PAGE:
Tuesday, 14 July 2020
News Analysis

CIMB’s Zafrul is Malaysia’s next finance minister

By Justin Tamang

Malaysian Prime Minister Muhyiddin Yassin has appointed Zafrul Aziz as the new finance minister. In light of the appointment, Zafrul has resigned from all positions at CIMB Group effective immediately.

  • Bank chief Zafrul Aziz, a non-politician, has been appointed as Malaysia’s new finance minister
  • Zafrul will take charge in implementing a $4.7 billion (MYR 20 billion) stimulus package meant to soften the impact of the coronavirus outbreak
  • Experts have expressed confidence in the new government’s economic team

Malaysian Prime Minister Muhyiddin Yassin has unveiled his new cabinet on Monday, 9 March, which includes CIMB Group CEO Zafrul Aziz as the next finance minister. The appointment is seen as a move to bring some calm amid the country’s power struggle and economic fears over the coronavirus outbreak.

A non-politician takes the helm

The fact that Zafrul is a non-politician makes his appointment significant. Cabinet positions tend to fall to senior politicians from the ruling party and this is the first time a non-politician has been appointed finance minister.

Finance has always been central to Zafrul’s professional life, having been a career banker for a long time. He has spent much of his career climbing the ladder at CIMB. He also held the chief position at Maybank Investment Bank and Maybank Kim Eng Holdings. He has also been an entrepreneur, serving as main investor and CEO of financial services provider Tune Money, which was acquired by AirAsia in 2015.

At 46 years old, Zafrul has over 24 years of experience in the financial services sector and has a specialisation in investment banking. He holds a bachelor’s degree in economics and accounting and a master’s degree in finance and investment from two universities in the United Kingdom – University of Bristol and University of Exeter, respectively. He completed an MBA from the People’s Bank of China School of Finance as well.

Zafrul rejoined CIMB Group in 2014, taking over as group CEO from Nazir Razak who became the chairman of the group. Nazir is the younger brother of former Prime Minister Najib Razak, who is currently facing trial in the 1Malaysia Development Berhad (1MDB) corruption case. Current Prime Minister Muhyiddin had at one time been the deputy of Najib in the previous government.

Following his appointment as finance minister, Zafrul resigned effective immediately from all board positions at CIMB. He was subsequently sworn in as a senator at the Dewan Negara, the upper house of the Parliament of Malaysia, so he could accept the position.

Muhyiddin’s cabinet at a glance

Apart from Zafrul, Muhyiddin also appointed 30 other cabinet ministers to his government. Many of the posts have gone to politicians from the scandal-ridden United Malays National Organisation (UMNO) as well as the conservative Malaysian Islamic Party – two parties that helped catapult Muhyiddin to power.

Also notable in the Muhyiddin government is the absence of a deputy prime minister, a first in the 63-year history of the country. Instead, the new head of state appointed four senior ministers, each of whom will handle the country’s different portfolios. Azmin Ali will be in charge of international trade and industry. Fadillah Yusof has been appointed for infrastructure, whilst Ismail Sabri Yaakob will take charge of defence and Radzi Jidin for education.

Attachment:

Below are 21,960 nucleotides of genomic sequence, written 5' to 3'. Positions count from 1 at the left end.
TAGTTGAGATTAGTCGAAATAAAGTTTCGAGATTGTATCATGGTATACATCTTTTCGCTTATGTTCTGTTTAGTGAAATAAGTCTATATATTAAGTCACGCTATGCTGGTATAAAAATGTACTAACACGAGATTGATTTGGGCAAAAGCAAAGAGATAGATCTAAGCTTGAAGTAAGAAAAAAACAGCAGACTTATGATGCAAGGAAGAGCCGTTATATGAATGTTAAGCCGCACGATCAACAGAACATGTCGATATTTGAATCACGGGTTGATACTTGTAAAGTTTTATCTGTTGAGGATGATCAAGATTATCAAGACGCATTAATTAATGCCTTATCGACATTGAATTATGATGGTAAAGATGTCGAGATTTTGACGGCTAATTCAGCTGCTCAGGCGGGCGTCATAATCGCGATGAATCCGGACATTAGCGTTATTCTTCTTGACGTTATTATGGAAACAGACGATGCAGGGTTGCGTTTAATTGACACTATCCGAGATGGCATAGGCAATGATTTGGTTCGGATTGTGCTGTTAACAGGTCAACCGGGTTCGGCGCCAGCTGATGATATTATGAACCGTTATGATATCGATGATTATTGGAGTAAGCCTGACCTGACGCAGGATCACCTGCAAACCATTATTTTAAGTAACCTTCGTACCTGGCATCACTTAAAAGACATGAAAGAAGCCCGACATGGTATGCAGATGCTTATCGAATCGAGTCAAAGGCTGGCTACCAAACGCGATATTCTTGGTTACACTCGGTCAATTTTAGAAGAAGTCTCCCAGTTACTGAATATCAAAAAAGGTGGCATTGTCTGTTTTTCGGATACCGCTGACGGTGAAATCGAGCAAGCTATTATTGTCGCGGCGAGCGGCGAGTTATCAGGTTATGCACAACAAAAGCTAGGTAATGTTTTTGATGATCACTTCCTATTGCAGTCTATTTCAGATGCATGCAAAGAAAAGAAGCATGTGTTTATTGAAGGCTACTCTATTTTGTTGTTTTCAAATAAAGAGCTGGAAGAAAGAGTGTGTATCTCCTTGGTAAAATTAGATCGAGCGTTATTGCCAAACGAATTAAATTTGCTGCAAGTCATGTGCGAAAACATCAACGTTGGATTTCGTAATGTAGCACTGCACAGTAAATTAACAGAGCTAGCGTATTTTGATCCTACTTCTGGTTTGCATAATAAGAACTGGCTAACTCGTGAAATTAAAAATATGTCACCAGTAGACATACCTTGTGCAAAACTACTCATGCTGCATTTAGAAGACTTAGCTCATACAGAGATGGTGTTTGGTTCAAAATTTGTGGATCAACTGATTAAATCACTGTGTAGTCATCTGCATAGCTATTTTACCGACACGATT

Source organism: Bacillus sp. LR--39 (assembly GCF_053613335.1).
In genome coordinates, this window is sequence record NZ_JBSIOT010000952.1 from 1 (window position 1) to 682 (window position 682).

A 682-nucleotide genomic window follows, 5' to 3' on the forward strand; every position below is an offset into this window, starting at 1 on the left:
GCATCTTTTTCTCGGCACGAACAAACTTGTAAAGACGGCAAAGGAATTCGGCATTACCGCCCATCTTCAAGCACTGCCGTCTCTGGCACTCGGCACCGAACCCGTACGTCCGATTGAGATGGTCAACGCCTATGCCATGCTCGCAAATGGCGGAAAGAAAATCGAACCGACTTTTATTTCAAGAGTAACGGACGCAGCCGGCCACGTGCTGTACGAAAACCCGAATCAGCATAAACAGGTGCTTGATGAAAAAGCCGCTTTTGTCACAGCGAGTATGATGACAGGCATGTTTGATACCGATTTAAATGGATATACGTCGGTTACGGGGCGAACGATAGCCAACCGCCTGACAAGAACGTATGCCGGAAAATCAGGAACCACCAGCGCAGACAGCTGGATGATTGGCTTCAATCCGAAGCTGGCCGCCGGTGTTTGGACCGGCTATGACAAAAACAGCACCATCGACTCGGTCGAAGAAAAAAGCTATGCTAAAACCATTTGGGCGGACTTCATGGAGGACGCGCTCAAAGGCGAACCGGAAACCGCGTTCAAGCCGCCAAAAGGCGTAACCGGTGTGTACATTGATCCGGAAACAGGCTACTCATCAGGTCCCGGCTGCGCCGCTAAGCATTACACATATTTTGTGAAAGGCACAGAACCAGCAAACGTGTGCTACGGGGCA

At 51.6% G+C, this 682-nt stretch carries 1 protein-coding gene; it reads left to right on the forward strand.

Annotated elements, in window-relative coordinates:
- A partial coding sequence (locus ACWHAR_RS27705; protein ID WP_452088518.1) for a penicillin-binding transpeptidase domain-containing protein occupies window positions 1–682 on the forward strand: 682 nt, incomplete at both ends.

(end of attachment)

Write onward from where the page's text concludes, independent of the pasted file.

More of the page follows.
“With these senior ministers, there is no need for the time being for a deputy prime minister to be appointed,” said Muhyiddin at a press conference. “The appointment of these senior ministers will allow the issues raised between the ministries… to be streamlined more efficiently and effectively. I want to form a cabinet that can truly provide the best service to the people – a cabinet that delivers”, the prime minister added.

Experts see the light for Malaysia’s economy

Experts have lauded the appointment of a career banker to the top finance post.

Economist Wellian Wiranto from Singapore’s OCBC Bank sees Zafrul’s appointment as an “attempt to ensure fiscal credibility” and has called it “a positive move”, although the economist also had a word of caution. “It remains to be seen how he can quickly win market confidence at a time when fiscal stability may be threatened by the deep plunge in the oil price”, he said.

Asian Strategy and Leadership Institute Centre chairman Ramon Navaratnam thinks Zafrul’s surprise appointment is a pleasant one and that the new finance minister will bring fresh ideas to the table. “He is a tried-and-tested finance man. Banking is related to economy and finance, so he got the experience and expertise to handle the job well”, he said.

Meanwhile, Malaysian Institute of Economic Research chairman Kamal Salih believes Zafrul, Azmin, and Mustapa make “a formidable economic team” for Malaysia. “Zafrul is very experienced in banking and economy, Azmin has experience in managing the economy of a state while Mustapa is an old hand in economy and previously was in the Economic Planning Unit”, he noted.

Whilst the foundations are being laid for the new government and its cabinet, Malaysia’s political crisis is not over yet. There remains criticism about Muhyiddin’s pivot towards scandal-tainted UMNO, not to mention questions about whether or not the new government will last. Former PM Mahathir Mohamad and opposition are also planning to contest Muhyiddin’s post through a confidence vote when parliament opens in May.

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